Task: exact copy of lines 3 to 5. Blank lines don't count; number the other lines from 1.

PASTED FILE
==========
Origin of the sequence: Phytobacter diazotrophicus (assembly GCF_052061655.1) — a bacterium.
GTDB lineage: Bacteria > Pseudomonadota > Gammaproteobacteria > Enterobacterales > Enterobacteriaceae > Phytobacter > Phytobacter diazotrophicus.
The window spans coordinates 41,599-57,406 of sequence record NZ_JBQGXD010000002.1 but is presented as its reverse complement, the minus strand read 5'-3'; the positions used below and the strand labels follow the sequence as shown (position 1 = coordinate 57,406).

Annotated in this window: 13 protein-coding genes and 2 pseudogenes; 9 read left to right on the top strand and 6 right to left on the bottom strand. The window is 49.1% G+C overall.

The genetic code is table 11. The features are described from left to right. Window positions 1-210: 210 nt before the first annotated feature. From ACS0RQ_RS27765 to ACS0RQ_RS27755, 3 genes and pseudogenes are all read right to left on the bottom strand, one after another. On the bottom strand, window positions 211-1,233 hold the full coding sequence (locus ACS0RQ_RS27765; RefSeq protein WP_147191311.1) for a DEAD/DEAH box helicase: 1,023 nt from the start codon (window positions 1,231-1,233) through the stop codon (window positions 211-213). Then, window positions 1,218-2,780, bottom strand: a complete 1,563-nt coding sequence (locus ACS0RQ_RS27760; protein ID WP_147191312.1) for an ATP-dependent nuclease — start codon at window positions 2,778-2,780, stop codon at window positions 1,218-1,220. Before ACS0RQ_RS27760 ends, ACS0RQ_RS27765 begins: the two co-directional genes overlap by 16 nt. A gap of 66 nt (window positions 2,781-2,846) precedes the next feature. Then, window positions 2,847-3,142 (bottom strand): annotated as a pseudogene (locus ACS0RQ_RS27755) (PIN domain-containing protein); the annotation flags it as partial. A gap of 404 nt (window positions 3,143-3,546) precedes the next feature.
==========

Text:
The window spans coordinates 41,599-57,406 of sequence record NZ_JBQGXD010000002.1 but is presented as its reverse complement, the minus strand read 5'-3'; the positions used below and the strand labels follow the sequence as shown (position 1 = coordinate 57,406).

Annotated in this window: 13 protein-coding genes and 2 pseudogenes; 9 read left to right on the top strand and 6 right to left on the bottom strand. The window is 49.1% G+C overall.

The genetic code is table 11. The features are described from left to right. Window positions 1-210: 210 nt before the first annotated feature. From ACS0RQ_RS27765 to ACS0RQ_RS27755, 3 genes and pseudogenes are all read right to left on the bottom strand, one after another. On the bottom strand, window positions 211-1,233 hold the full coding sequence (locus ACS0RQ_RS27765; RefSeq protein WP_147191311.1) for a DEAD/DEAH box helicase: 1,023 nt from the start codon (window positions 1,231-1,233) through the stop codon (window positions 211-213). Then, window positions 1,218-2,780, bottom strand: a complete 1,563-nt coding sequence (locus ACS0RQ_RS27760; protein ID WP_147191312.1) for an ATP-dependent nuclease — start codon at window positions 2,778-2,780, stop codon at window positions 1,218-1,220. Before ACS0RQ_RS27760 ends, ACS0RQ_RS27765 begins: the two co-directional genes overlap by 16 nt. A gap of 66 nt (window positions 2,781-2,846) precedes the next feature. Then, window positions 2,847-3,142 (bottom strand): annotated as a pseudogene (locus ACS0RQ_RS27755) (PIN domain-containing protein); the annotation flags it as partial. A gap of 404 nt (window positions 3,143-3,546) precedes the next feature.